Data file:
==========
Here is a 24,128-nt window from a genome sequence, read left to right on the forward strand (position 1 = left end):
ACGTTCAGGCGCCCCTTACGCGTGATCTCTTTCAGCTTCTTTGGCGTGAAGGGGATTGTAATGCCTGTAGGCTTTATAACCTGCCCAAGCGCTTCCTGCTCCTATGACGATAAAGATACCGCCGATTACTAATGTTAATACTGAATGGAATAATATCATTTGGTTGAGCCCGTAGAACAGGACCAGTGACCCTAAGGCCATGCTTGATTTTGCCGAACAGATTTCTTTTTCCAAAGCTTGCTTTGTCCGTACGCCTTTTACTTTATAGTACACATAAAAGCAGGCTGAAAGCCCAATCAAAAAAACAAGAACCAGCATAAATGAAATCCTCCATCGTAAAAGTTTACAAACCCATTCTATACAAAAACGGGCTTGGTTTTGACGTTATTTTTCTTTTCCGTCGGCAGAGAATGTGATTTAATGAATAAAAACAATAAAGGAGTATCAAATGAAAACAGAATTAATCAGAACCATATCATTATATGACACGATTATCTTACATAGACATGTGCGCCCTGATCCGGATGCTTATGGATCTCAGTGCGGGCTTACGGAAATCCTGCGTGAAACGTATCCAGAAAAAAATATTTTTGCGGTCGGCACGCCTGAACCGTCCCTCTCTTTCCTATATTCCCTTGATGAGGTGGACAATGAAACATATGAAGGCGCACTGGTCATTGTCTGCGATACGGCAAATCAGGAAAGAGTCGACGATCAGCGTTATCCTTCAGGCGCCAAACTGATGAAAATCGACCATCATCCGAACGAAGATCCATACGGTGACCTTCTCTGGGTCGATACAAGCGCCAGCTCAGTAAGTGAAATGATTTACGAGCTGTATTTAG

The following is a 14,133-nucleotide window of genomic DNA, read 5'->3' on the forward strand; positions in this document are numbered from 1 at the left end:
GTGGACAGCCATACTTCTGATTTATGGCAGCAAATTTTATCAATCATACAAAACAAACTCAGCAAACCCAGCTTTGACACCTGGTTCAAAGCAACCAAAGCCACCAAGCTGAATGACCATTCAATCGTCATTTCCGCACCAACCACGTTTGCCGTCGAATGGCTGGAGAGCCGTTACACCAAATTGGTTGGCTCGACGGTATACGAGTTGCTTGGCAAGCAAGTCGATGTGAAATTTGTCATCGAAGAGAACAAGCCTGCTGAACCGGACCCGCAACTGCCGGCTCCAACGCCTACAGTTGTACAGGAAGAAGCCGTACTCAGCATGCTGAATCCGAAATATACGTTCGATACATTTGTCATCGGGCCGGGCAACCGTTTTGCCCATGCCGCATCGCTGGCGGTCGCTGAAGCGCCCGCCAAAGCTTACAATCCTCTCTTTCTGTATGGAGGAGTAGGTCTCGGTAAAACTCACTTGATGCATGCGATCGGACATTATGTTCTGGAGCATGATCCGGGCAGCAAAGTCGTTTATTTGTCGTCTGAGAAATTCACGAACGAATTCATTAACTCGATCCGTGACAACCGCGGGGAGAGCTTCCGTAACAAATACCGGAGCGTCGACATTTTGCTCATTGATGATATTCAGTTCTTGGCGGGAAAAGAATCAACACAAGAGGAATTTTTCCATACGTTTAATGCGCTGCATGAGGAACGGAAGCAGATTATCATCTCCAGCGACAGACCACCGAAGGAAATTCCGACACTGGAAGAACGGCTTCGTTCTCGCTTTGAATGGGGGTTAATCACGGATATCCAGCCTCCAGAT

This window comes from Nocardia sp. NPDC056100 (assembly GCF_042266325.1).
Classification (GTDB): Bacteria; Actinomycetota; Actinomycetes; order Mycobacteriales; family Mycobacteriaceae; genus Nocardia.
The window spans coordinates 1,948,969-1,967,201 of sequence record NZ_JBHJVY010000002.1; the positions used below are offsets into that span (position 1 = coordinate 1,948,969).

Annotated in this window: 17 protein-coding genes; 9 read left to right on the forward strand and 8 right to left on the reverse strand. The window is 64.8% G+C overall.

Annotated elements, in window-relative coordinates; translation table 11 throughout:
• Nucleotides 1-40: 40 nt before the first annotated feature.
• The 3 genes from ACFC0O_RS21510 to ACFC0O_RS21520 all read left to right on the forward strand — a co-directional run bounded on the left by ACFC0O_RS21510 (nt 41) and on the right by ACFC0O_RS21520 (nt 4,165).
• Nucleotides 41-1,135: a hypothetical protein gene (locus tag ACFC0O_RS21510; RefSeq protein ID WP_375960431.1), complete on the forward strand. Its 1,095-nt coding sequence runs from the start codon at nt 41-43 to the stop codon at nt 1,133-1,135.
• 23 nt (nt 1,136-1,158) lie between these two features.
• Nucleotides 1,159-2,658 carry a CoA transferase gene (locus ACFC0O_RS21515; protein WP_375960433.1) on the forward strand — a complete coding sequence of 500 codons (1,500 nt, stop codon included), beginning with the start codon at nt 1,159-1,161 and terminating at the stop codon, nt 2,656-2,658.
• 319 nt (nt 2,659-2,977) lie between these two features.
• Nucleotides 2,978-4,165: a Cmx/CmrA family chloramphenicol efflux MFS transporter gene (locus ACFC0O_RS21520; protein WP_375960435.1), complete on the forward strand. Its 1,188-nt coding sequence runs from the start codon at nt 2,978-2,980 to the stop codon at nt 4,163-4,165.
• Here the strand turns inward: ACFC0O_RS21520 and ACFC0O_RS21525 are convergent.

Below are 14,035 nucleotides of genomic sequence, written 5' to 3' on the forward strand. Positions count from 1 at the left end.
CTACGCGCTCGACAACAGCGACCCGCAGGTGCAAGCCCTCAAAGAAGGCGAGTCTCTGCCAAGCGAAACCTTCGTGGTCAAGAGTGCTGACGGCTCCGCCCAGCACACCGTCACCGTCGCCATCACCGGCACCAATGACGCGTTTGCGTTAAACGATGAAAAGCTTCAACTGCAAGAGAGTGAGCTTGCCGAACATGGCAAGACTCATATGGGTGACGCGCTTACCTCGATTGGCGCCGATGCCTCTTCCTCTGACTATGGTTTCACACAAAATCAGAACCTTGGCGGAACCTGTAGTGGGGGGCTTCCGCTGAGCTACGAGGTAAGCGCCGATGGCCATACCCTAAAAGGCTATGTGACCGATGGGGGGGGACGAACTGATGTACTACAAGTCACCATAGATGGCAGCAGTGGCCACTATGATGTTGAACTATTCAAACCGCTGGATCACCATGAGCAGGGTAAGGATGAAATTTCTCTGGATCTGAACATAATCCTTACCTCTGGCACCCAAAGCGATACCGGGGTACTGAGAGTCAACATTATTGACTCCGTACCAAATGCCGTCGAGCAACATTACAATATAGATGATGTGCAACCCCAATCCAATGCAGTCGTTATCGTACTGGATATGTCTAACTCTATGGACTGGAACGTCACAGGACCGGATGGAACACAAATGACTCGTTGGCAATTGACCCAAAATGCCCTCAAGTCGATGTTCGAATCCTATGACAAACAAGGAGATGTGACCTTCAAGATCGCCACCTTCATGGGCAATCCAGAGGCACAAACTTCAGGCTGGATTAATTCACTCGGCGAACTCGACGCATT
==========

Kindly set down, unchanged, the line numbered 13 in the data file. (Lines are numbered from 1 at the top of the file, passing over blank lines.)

• 23 nt (nt 1,136-1,158) lie between these two features.